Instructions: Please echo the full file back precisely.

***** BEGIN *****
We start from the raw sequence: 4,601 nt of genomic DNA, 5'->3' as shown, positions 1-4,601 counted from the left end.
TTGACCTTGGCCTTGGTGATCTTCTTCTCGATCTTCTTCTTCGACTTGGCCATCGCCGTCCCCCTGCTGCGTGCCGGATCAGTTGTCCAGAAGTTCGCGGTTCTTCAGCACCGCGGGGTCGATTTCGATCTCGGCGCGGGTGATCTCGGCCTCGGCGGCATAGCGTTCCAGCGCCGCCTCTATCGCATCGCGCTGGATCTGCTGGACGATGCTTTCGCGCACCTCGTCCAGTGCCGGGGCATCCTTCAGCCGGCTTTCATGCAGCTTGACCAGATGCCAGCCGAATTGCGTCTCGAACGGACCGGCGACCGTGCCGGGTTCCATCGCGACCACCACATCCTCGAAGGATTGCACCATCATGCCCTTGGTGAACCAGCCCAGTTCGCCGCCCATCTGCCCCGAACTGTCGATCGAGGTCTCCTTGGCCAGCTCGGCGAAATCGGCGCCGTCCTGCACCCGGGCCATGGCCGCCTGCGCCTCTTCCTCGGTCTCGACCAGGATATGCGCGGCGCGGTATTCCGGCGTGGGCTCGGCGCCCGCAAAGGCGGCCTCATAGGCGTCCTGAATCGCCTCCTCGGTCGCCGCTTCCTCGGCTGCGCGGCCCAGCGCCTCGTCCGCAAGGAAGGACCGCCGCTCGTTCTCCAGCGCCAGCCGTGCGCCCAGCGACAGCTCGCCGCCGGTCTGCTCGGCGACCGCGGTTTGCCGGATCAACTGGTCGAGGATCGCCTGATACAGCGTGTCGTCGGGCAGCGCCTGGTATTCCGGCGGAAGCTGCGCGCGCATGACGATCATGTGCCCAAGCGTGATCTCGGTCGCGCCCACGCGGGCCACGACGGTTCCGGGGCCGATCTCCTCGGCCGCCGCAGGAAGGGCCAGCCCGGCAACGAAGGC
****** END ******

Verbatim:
We start from the raw sequence: 4,601 nt of genomic DNA, 5'->3' as shown, positions 1-4,601 counted from the left end.
TTGACCTTGGCCTTGGTGATCTTCTTCTCGATCTTCTTCTTCGACTTGGCCATCGCCGTCCCCCTGCTGCGTGCCGGATCAGTTGTCCAGAAGTTCGCGGTTCTTCAGCACCGCGGGGTCGATTTCGATCTCGGCGCGGGTGATCTCGGCCTCGGCGGCATAGCGTTCCAGCGCCGCCTCTATCGCATCGCGCTGGATCTGCTGGACGATGCTTTCGCGCACCTCGTCCAGTGCCGGGGCATCCTTCAGCCGGCTTTCATGCAGCTTGACCAGATGCCAGCCGAATTGCGTCTCGAACGGACCGGCGACCGTGCCGGGTTCCATCGCGACCACCACATCCTCGAAGGATTGCACCATCATGCCCTTGGTGAACCAGCCCAGTTCGCCGCCCATCTGCCCCGAACTGTCGATCGAGGTCTCCTTGGCCAGCTCGGCGAAATCGGCGCCGTCCTGCACCCGGGCCATGGCCGCCTGCGCCTCTTCCTCGGTCTCGACCAGGATATGCGCGGCGCGGTATTCCGGCGTGGGCTCGGCGCCCGCAAAGGCGGCCTCATAGGCGTCCTGAATCGCCTCCTCGGTCGCCGCTTCCTCGGCTGCGCGGCCCAGCGCCTCGTCCGCAAGGAAGGACCGCCGCTCGTTCTCCAGCGCCAGCCGTGCGCCCAGCGACAGCTCGCCGCCGGTCTGCTCGGCGACCGCGGTTTGCCGGATCAACTGGTCGAGGATCGCCTGATACAGCGTGTCGTCGGGCAGCGCCTGGTATTCCGGCGGAAGCTGCGCGCGCATGACGATCATGTGCCCAAGCGTGATCTCGGTCGCGCCCACGCGGGCCACGACGGTTCCGGGGCCGATCTCCTCGGCCGCCGCAGGAAGGGCCAGCCCGGCAACGAAGGC